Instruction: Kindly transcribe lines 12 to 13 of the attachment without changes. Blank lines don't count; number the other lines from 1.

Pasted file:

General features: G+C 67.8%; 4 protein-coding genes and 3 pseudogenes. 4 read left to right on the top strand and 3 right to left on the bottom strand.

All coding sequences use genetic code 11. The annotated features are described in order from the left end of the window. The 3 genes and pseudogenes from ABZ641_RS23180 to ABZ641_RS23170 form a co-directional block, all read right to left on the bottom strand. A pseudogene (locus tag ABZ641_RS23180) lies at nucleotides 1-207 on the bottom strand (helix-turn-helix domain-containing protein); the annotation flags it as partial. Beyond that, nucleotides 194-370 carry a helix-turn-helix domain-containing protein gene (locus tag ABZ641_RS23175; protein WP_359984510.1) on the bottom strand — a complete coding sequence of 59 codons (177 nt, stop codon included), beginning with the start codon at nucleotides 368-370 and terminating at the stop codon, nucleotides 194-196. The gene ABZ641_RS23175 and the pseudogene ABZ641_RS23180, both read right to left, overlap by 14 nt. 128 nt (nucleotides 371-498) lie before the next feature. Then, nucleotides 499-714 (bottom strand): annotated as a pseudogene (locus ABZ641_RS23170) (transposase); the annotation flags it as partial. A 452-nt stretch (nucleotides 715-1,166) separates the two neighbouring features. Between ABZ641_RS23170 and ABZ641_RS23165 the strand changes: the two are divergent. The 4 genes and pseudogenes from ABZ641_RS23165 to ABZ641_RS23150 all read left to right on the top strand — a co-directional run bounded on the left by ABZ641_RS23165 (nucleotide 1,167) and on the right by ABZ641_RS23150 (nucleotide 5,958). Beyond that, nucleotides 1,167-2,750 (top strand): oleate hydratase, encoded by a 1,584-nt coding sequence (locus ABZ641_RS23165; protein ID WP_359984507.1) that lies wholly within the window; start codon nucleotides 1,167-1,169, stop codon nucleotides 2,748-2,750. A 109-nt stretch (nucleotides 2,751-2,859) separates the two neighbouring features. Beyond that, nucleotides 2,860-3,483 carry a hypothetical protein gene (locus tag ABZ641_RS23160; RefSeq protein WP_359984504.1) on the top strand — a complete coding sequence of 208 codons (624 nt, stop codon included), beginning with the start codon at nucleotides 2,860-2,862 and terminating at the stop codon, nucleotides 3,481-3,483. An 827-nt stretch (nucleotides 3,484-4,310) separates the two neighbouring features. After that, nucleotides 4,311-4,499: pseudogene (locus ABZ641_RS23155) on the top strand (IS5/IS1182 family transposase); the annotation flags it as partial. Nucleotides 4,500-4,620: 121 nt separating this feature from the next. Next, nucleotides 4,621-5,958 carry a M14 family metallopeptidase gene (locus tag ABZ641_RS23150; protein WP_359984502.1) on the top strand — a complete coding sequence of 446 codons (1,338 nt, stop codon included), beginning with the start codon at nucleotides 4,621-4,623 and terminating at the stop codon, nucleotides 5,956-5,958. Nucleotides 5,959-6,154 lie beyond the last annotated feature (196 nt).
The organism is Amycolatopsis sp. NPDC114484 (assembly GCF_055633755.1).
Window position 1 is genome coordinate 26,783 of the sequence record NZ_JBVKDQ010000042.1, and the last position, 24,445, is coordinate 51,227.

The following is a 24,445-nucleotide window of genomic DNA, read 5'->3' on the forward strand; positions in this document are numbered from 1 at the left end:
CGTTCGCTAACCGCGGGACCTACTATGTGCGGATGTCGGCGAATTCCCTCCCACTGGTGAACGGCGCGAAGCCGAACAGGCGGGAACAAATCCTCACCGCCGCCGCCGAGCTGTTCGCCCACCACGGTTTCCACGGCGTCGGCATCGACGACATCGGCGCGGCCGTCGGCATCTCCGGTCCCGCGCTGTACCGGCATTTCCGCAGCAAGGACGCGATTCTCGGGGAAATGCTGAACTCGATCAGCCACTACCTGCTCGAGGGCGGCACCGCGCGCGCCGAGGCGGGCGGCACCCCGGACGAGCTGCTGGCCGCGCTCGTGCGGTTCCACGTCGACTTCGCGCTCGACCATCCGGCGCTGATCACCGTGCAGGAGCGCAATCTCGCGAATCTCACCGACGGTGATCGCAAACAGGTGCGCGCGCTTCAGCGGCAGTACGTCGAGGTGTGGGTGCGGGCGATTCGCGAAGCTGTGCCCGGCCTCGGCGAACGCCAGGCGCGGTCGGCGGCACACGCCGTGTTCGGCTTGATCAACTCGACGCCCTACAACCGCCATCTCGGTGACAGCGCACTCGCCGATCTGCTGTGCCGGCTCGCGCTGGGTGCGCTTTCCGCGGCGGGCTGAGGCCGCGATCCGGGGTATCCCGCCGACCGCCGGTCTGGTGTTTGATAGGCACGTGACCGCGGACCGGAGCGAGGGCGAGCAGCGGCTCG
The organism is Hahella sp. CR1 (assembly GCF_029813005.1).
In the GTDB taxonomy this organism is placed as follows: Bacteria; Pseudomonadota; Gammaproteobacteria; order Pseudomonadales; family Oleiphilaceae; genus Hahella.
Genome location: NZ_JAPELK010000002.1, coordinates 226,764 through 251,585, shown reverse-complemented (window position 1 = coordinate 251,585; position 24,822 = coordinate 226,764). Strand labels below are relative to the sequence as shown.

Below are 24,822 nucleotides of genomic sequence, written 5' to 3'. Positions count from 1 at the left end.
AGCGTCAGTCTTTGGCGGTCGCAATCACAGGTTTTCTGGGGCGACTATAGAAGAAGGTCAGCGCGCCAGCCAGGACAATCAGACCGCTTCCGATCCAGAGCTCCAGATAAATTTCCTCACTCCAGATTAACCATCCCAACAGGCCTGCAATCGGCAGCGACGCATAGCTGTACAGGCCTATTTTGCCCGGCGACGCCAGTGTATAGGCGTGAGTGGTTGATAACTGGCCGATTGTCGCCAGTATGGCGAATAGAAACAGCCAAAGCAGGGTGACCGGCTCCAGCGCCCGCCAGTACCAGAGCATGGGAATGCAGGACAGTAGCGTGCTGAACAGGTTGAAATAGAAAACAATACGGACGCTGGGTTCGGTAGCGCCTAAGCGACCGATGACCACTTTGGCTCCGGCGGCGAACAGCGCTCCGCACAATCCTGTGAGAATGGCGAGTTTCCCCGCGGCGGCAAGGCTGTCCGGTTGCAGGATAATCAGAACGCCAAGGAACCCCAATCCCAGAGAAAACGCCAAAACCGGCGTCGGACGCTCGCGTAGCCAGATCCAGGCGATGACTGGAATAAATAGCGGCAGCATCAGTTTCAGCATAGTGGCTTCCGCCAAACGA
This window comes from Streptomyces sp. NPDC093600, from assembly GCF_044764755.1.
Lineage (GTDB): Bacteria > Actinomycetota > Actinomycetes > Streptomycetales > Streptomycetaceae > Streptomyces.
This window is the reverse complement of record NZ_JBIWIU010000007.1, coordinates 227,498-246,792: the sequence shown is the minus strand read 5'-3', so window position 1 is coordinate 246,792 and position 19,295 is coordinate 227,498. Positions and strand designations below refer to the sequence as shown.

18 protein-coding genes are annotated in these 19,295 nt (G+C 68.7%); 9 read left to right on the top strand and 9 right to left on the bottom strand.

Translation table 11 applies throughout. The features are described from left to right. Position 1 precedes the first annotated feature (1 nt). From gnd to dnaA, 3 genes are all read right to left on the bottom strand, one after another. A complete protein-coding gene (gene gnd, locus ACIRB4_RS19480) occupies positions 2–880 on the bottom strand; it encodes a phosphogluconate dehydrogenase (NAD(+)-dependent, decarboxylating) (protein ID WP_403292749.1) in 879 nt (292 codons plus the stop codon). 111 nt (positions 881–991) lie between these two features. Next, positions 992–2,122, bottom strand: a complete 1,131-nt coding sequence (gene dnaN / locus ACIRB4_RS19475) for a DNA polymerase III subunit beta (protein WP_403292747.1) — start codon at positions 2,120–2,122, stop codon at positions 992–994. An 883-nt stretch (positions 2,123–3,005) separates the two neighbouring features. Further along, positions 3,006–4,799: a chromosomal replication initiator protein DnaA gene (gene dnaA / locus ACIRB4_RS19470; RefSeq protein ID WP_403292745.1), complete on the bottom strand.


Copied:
This window comes from Streptomyces sp. NPDC093600, from assembly GCF_044764755.1.
Lineage (GTDB): Bacteria > Actinomycetota > Actinomycetes > Streptomycetales > Streptomycetaceae > Streptomyces.